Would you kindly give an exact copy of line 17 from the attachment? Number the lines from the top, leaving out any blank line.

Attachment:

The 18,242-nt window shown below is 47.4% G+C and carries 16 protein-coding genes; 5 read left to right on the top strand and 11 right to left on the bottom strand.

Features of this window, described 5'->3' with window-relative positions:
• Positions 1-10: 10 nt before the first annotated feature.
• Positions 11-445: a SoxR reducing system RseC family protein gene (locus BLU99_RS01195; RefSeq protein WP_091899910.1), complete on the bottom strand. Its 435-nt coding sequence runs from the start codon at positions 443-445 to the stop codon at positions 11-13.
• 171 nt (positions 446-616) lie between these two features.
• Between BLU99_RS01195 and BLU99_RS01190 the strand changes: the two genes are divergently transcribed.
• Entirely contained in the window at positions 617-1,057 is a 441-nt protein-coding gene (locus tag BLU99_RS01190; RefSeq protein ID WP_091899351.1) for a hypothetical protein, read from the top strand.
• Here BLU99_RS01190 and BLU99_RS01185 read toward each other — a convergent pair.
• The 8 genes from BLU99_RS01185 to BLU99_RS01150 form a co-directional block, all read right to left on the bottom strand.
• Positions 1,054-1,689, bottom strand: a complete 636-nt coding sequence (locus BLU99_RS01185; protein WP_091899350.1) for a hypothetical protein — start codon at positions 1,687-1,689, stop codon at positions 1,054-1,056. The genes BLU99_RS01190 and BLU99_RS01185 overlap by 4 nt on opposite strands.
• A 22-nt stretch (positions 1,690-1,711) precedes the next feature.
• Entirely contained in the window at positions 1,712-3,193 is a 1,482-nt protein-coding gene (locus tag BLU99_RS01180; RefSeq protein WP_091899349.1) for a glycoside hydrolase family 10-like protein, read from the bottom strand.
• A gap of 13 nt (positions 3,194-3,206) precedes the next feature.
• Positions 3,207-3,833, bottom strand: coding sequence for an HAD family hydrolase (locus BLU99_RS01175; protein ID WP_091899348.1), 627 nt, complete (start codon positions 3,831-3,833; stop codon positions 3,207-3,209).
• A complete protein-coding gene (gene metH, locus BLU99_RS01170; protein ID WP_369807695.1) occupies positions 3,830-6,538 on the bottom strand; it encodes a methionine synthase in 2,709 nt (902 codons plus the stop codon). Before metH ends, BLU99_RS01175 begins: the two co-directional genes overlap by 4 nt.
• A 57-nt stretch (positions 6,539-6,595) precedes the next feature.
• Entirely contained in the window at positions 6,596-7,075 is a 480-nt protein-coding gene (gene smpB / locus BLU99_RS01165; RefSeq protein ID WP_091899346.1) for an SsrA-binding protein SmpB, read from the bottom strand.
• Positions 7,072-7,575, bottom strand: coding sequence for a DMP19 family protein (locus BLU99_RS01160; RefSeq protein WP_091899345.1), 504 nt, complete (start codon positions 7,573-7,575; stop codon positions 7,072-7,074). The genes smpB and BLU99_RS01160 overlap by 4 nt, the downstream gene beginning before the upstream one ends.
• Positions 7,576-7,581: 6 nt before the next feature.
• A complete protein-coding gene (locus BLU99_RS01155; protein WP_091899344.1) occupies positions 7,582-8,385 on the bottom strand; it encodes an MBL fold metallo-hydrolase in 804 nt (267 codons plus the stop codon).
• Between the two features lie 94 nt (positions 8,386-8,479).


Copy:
• Entirely contained in the window at positions 6,596-7,075 is a 480-nt protein-coding gene (gene smpB / locus BLU99_RS01165; RefSeq protein ID WP_091899346.1) for an SsrA-binding protein SmpB, read from the bottom strand.